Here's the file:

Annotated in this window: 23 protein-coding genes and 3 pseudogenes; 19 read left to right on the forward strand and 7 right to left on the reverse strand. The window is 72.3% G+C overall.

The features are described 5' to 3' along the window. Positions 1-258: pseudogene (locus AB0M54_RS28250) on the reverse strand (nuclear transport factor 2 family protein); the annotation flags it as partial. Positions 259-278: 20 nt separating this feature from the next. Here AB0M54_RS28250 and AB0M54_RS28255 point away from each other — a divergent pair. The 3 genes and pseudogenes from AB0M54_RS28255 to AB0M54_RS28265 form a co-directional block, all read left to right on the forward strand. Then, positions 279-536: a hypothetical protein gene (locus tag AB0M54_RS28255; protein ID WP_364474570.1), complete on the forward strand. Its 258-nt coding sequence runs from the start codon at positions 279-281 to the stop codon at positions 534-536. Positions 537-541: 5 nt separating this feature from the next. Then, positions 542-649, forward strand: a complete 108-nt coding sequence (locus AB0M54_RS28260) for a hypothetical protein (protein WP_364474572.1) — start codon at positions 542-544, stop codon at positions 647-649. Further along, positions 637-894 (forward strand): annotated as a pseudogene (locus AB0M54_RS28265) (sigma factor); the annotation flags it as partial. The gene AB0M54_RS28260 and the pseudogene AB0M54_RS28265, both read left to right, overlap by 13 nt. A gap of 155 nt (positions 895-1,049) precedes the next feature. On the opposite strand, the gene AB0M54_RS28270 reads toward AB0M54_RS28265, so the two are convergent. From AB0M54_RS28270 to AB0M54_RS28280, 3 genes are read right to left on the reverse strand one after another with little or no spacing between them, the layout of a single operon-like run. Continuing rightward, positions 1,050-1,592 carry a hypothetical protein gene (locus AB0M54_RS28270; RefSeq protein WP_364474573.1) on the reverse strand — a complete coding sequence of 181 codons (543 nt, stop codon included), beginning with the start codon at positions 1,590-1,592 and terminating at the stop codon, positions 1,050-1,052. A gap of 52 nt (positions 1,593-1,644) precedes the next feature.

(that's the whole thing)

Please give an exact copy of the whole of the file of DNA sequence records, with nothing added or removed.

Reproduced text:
Annotated in this window: 23 protein-coding genes and 3 pseudogenes; 19 read left to right on the forward strand and 7 right to left on the reverse strand. The window is 72.3% G+C overall.

The features are described 5' to 3' along the window. Positions 1-258: pseudogene (locus AB0M54_RS28250) on the reverse strand (nuclear transport factor 2 family protein); the annotation flags it as partial. Positions 259-278: 20 nt separating this feature from the next. Here AB0M54_RS28250 and AB0M54_RS28255 point away from each other — a divergent pair. The 3 genes and pseudogenes from AB0M54_RS28255 to AB0M54_RS28265 form a co-directional block, all read left to right on the forward strand. Then, positions 279-536: a hypothetical protein gene (locus tag AB0M54_RS28255; protein ID WP_364474570.1), complete on the forward strand. Its 258-nt coding sequence runs from the start codon at positions 279-281 to the stop codon at positions 534-536. Positions 537-541: 5 nt separating this feature from the next. Then, positions 542-649, forward strand: a complete 108-nt coding sequence (locus AB0M54_RS28260) for a hypothetical protein (protein WP_364474572.1) — start codon at positions 542-544, stop codon at positions 647-649. Further along, positions 637-894 (forward strand): annotated as a pseudogene (locus AB0M54_RS28265) (sigma factor); the annotation flags it as partial. The gene AB0M54_RS28260 and the pseudogene AB0M54_RS28265, both read left to right, overlap by 13 nt. A gap of 155 nt (positions 895-1,049) precedes the next feature. On the opposite strand, the gene AB0M54_RS28270 reads toward AB0M54_RS28265, so the two are convergent. From AB0M54_RS28270 to AB0M54_RS28280, 3 genes are read right to left on the reverse strand one after another with little or no spacing between them, the layout of a single operon-like run. Continuing rightward, positions 1,050-1,592 carry a hypothetical protein gene (locus AB0M54_RS28270; RefSeq protein WP_364474573.1) on the reverse strand — a complete coding sequence of 181 codons (543 nt, stop codon included), beginning with the start codon at positions 1,590-1,592 and terminating at the stop codon, positions 1,050-1,052. A gap of 52 nt (positions 1,593-1,644) precedes the next feature.